• Jeff Madlock

New Year, New Resolutions for Your Classroom

It’s 2017, and I’m sure most people have made their New Year’s resolutions. Educators do this especially after having a nice Christmas break to ponder what went right, went wrong and needs to be modified for the new year. Unfortunately, those resolutions should have been made on the fly during the previous semester. Now the attempt to implement technology, increase student growth, prepare for assessments, etc. will push back most progress made during the previous four months.  Here are a three (of many) ways to take advantage of those “resolutions” and help them help you help them.


Mindfulness – Some stress is good for you, but toxic stress is defeating us before we ever even get in the game. Toxic stress occurs when daily demands consistently outpace our ability to cope with those demands. This gets into some really heavy areas dealing with emotions, communication, kindness, joy, sadness, fear, dread, coping, talking… well you get the picture. TONS of information at Mindful Schools  It may be something you, your school and maybe your district wants/needs to look into.

Growth Mindset – I know, you are thinking now “He’s just throwing out all the keywords in education speak now.”  It may seem that way, but a lot of this has merit.  A growth mindset is one of those. The quick and the dirty of it: when students realize they can develop their intelligence and it isn’t just a fixed element, their achievement increases.  It’s not just about effort, but helping students approach other strategies and seek multiple outcomes to their problems. The wins and setbacks in the short and long term of it prepare students to deal with obstacles and continually seek achievement and hopefully personal success (self esteem). You can find much more here at Mindset Works.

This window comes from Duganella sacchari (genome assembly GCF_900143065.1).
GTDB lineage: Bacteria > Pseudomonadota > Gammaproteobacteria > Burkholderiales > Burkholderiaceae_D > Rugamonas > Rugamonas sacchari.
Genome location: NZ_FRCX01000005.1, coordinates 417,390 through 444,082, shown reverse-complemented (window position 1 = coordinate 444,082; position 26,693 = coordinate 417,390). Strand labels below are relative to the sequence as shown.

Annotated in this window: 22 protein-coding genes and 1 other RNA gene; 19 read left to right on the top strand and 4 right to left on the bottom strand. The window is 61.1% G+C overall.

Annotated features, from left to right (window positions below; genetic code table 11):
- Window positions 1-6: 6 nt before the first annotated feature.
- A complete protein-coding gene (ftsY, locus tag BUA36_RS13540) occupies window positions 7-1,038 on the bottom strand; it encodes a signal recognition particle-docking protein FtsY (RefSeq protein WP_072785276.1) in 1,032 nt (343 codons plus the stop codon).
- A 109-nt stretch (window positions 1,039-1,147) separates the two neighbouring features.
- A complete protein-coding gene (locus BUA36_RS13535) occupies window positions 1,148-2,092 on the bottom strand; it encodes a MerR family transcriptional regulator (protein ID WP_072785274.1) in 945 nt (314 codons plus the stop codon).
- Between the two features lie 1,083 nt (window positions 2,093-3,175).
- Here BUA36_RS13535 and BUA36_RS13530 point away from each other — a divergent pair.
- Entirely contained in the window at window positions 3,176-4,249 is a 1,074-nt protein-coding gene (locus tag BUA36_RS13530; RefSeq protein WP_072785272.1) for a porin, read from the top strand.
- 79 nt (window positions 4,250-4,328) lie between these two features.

These are just three suggestions that although they may seem radical (then again what new year’s resolutions aren’t?), may help to create that spark in you and/or your students and change 2017 for you. Good or bad, change is always exciting and, if dealt with appropriately, will render a different and usually better outcome. Happy New Year and good teaching to you!

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